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Incorrect Pain-Reliever Brand Choice Results In Missed Job Promotion

SAN FRANCISCO—In a tragic case of pain-reliever brand choice gone wrong, Gus Farber, an assistant sales-team project coordinator with the marketing firm of Integrated Management Solutions, missed a rare opportunity for job advancement Monday due to an error in headache-relief medication selection.

Co-workers attempt to console Gus Farber, who blew a chance at a job promotion after using Mifrin (left) to relieve a headache the night before a major business presentation.

The pain reliever chosen by Farber, Mifrin(TM)-brand Extra-Strength Analgesic Gel Caplets, upset his stomach, depriving him of vital, stress-relieving sleep the night before a major presentation to his supervisor, one with significant job-promotion implications.

Because of his Mifrin-induced stomach discomfort and subsequent inability to obtain a good night's sleep, Farber arrived at work the following morning in a state of dishevelment, disarray and general unpreparedness for his presentation. As a result, a co-worker received the promotion Farber described as "meant for" him.

"I went with the leading brand instead of the one that works," the unattractive, pot-bellied Farber told reporters. "And now I'm paying for it."

The co-worker, strikingly handsome executive Chuck Shane, also had a headache the previous evening. Unlike Farber, however, he opted to take Anadol(TM)-brand Maximum Strength Gelcaps, Mifrin's chief rival in the highly competitive over-the-counter headache-remedy market, allowing him to sleep peacefully throughout the night.

"Anadol helped me get the rest I needed," said a smiling Shane, sporting a brand-new key to the executive washroom. "It's the one that's gentler on your stomach."

Farber, who would have received a new company car and a 20 percent increase in salary as part of the promotion, is taking legal action against Mifrin.

"My client was placed at a considerable competitive disadvantage as a result of his use of Mifrin," Farber's lawyer, Alexander J. Willmer, said. "He is being made to suffer merely because of a lack of good judgment in painkiller-brand decision-making, a matter entirely unrelated to his ability to do the job. My client and I believe it is the responsibility of Mifrin and its parent corporation, Global Tetrahedron Pharmaceuticals, to offer appropriate compensatory reparations."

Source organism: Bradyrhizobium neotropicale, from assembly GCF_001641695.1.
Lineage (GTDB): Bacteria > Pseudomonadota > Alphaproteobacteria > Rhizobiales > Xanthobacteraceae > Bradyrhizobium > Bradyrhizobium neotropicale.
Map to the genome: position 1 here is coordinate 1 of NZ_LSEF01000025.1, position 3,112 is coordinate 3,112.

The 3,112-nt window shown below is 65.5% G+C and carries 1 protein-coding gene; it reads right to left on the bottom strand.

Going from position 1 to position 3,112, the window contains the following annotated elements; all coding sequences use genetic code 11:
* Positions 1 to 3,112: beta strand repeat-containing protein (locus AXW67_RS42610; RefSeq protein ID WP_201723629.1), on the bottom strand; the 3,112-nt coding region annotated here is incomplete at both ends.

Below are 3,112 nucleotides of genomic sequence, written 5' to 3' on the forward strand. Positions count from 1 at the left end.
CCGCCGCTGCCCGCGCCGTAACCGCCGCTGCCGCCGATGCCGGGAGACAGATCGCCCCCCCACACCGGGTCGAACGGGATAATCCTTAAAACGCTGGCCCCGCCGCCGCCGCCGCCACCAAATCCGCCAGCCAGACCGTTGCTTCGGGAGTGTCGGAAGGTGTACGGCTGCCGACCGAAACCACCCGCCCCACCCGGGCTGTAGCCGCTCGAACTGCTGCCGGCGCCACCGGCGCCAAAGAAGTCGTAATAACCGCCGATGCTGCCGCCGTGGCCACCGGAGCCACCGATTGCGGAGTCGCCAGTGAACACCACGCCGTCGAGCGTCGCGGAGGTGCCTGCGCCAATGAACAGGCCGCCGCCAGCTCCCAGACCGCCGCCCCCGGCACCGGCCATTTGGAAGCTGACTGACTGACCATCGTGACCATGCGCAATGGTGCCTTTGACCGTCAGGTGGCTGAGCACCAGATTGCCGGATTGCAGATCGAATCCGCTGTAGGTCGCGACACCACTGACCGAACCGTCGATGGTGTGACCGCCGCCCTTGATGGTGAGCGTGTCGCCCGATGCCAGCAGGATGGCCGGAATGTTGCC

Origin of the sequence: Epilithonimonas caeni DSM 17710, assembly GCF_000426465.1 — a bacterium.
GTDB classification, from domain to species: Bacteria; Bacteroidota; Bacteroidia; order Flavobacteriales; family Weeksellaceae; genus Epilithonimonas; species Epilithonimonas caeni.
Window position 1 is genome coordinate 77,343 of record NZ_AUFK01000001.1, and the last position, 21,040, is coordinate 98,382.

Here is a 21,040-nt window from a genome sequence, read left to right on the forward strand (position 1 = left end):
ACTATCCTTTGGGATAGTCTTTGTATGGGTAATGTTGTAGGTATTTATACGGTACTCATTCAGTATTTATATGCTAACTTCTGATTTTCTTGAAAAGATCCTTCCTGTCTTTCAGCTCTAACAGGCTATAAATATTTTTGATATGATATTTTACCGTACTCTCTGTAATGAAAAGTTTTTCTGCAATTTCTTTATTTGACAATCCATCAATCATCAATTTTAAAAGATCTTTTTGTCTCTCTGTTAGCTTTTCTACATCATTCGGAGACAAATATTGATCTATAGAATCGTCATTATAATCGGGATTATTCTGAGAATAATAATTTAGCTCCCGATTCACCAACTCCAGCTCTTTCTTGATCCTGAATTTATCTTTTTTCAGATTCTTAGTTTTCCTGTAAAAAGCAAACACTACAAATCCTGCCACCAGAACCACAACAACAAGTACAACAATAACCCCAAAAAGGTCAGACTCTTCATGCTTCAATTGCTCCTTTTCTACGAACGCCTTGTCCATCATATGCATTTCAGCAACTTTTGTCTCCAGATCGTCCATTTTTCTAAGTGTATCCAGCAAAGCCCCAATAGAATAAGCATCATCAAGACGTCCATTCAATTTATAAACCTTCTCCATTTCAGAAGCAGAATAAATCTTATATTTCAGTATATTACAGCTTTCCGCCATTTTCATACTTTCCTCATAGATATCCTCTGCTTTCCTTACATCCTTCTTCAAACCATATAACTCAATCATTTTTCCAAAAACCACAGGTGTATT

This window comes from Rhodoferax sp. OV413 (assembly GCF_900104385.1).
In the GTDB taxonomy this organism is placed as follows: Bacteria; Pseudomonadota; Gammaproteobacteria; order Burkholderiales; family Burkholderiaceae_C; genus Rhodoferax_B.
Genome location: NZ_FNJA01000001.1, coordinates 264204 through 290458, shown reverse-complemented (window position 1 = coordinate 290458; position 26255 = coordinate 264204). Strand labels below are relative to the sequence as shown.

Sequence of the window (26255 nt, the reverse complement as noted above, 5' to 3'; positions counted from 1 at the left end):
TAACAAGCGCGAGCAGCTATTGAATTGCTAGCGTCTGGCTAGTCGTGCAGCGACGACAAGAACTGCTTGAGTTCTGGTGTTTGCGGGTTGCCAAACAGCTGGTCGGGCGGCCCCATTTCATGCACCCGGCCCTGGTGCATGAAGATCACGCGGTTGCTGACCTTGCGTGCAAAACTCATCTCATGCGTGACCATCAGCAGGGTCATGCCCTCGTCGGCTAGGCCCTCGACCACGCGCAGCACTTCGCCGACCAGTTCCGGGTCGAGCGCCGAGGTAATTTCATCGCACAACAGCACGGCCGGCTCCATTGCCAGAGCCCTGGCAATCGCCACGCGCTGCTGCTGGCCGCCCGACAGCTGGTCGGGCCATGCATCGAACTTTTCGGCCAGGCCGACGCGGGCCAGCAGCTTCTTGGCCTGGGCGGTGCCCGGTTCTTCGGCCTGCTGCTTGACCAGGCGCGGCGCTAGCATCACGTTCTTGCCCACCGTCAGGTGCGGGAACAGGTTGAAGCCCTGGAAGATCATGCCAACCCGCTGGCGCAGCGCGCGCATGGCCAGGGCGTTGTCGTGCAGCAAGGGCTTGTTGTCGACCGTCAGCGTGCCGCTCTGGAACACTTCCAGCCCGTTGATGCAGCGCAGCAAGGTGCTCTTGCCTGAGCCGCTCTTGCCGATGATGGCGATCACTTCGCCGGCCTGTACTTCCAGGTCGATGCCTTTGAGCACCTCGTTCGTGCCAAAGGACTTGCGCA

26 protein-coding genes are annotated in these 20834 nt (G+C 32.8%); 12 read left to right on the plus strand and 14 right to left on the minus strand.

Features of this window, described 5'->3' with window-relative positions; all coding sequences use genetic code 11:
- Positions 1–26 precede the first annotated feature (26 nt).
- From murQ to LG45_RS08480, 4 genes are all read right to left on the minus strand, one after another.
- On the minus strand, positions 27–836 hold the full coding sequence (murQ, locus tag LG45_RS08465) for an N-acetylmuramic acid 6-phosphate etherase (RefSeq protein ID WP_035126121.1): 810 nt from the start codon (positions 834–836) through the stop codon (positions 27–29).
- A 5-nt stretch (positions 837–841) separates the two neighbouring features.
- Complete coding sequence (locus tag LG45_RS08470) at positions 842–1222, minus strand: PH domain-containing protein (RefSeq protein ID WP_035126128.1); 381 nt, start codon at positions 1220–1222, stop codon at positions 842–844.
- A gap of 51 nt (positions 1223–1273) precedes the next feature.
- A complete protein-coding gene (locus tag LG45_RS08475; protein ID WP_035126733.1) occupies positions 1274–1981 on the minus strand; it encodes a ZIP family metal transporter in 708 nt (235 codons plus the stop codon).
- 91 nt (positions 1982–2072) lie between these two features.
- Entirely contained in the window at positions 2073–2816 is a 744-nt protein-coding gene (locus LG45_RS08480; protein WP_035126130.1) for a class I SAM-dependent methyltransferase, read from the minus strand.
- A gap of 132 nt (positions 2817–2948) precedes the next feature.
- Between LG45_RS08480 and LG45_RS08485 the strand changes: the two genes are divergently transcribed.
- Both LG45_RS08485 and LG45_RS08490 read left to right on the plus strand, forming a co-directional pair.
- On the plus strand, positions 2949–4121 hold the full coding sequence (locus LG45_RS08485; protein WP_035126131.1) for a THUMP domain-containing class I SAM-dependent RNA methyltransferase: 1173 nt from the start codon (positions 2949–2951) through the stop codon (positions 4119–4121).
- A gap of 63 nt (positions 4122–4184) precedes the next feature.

Upon learning of the pending lawsuit against Mifrin, spokespersons at Tri-Omni Medicorp Consolidated, the Englewood, NJ-based manufacturer of Anadol, expressed sympathy and support for Farber.

"Mr. Farber's case is tragic, yet, sadly, quite common," said Tri-Omni Medicorp assistant director of corporate communications Rupert Sheen. "There's no telling how many others just like him stand the risk of losing crucial sleep before major, potentially career-advancing business presentations, all because they unknowingly opt for the leading brand instead of Anadol, The Medicine That Helps You Get The Rest You Need(TM)."

Though Mifrin has yet to respond to the Farber lawsuit, company spokespersons dismissed Anadol's claims of offering superior headache relief during a press conference Tuesday.

"Mifrin Cures Headache Pain Fast," said Douglas Sheppard, creative director of Hamburg & Blaine, Mifrin's advertising agency. "No other leading brand fights headaches as quickly and effectively as Mifrin."

"Clinical studies show this, I might add," Sheppard said. "Allow me to demonstrate with this luminous, computerized bar graph."

Reporters who examined the bar graph confirmed that the bar representing Mifrin was indeed the highest of the three bars depicted on the chart.

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